Monday, August 12, 2013

Peter Gets Comeuppance

Did you really think Sam's ploy would work? Table of contents here. I really like some of Sam's analogies/metaphors/what-have-yous at the start. This doesn't give people the come-uppance that everyone wanted Peter to get, I think, since Sam ducks out before it happens. But, then again, Sam has no real desire to get in the middle of this, so I think it makes sense.

* * *

It didn’t work. That’s the politest way of saying that no one was fooled. The wool remained firmly off their eyes. The cat did not merely get out of the bag, it burst forth like a Giger creation from Kane’s chest. It was spectacularly the wrong thing to say. A sort of, “Besides that, how was the play, Mrs. Lincoln?” or, for more modern audiences, “Besides that, how was the drive in Dallas, Mrs. Kennedy?”

You can’t blame a guy for trying though. Certain things are just expected to run their course. The flu. Measles. Desperate attempts to stop a train wreck. Following that analogy, I was like the guy who had to decide whether to flip the train to a different track and kill someone or let it plummet off the track. I had decided to flip the switch, and then the train hit the guy, who caused it to flip off the track anyway.

“I’m not stupid,” Chelsea said.

“Then just who are you?” Christine said. The two women had relegated Peter to an afterthought at this point. I think there was a bit of a temporary truce to determine who, exactly, had the right to tear into him.

Peter, for his part, was gamely trying to fade back to Mr. Dawes. I caught his arm and pulled him back, just shaking my head. “You made your bed, now lie in it.”

“What exactly does that mean Sam?”

“This is your own fault, face the music.”

“This is your doing, isn’t it?” Peter said. He looked to Mr. Dawes. “Can you believe the balls on this guy?”

“Now, see here,” The old man said. “What exactly is going on here?”

That was when Chelsea answered, quite brusquely, that she was Peter’s wife, so really, the question was, who, exactly, was Christine. Christine’s answer was a sudden blanching followed by covering her own mouth. A light seemed to click on Chelsea’s head, and she followed up with a simple query: “You didn’t know, did you?”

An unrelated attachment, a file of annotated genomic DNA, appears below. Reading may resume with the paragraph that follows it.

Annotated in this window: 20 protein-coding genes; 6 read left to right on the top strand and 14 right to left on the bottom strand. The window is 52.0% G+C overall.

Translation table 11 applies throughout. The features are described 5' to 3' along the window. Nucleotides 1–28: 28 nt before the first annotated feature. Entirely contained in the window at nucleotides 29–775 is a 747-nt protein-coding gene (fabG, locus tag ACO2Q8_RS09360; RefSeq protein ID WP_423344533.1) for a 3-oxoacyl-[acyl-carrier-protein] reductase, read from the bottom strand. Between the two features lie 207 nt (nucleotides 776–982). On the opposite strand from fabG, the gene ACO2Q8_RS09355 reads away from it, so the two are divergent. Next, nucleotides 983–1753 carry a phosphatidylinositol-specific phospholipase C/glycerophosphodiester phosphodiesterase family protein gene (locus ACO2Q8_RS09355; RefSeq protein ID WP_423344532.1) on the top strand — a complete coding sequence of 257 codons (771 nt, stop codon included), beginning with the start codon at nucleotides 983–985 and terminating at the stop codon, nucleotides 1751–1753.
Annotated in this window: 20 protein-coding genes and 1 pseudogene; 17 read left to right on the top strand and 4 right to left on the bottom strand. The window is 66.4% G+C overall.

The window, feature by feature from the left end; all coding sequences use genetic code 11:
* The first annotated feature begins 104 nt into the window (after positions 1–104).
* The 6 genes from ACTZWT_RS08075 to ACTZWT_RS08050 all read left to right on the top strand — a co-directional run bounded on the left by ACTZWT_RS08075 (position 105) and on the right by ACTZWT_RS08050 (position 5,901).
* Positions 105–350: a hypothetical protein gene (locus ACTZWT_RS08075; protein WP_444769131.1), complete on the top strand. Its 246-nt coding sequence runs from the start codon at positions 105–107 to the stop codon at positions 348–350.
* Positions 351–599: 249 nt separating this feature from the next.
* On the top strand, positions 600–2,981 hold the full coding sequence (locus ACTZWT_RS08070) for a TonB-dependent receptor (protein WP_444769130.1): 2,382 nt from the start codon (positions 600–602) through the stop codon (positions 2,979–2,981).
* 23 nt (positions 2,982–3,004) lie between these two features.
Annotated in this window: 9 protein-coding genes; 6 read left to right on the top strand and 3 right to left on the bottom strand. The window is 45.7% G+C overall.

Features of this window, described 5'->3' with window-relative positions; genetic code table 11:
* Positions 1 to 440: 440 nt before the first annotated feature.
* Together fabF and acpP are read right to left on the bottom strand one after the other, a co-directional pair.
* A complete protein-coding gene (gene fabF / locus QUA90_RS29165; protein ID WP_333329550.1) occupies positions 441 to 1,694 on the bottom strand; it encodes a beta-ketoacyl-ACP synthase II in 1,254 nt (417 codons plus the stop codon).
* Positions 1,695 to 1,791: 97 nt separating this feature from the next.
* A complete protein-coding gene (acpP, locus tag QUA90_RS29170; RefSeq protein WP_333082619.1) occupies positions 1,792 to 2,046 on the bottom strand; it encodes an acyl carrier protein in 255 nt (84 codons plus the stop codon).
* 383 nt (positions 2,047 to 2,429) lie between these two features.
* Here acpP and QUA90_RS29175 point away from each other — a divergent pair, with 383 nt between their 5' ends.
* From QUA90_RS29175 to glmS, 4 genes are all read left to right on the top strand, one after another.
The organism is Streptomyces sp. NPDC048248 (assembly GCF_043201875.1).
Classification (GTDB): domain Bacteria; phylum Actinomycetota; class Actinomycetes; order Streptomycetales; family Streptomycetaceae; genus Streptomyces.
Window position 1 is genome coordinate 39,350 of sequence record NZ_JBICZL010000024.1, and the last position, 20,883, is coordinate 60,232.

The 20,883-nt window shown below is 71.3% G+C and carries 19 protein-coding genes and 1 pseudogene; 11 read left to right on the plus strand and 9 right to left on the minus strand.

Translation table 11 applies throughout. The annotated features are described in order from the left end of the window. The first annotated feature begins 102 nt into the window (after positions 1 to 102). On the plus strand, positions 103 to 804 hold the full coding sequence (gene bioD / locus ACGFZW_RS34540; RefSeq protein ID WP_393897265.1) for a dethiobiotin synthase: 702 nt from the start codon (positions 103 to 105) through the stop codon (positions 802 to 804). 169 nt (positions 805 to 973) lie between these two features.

I’ve never seen any two people suddenly become more united in purpose so quickly than the U.S. and the commies when Germany flipped off Russia during World War II. “How could I? I just thought he was working late when he couldn’t see me.”

“Why the hell did you do this,” Peter asked me as the two women exchanged quick notes. I thought it was right decent of them to have put aside their own differences to focus on the real villain of this little soap opera.

“This is karma,” I said.

“Introducing a man’s wife to his mistress is bad form,” Mr. Dawes said, audibly tsk’ing at me. “That’s double the cock blocking.”

“Honestly, it wasn’t me,” I said. “This is like the chickens coming home to roost.”

Chelsea and Christine looked at each other, and then I felt their hot, burning glare turn in our direction. I can’t say that I’m proud about what I did next, but I pushed Peter in front of me.

“Is what she’s saying true? Is she your wife?”

“I’m not going to dignify —”

“Is this where you were all those nights you stayed late at the office?”

“In his defense,” Mr. Dawes said, “There were probably several nights he really was at the office.”

I was about to get involved, then I decided I didn’t want to get involved. Instead, I let the women have him, and drifted away. Once I was out of sight, I ran. I’m not too proud to admit to that either. Besides, I wanted to check on Lucy.

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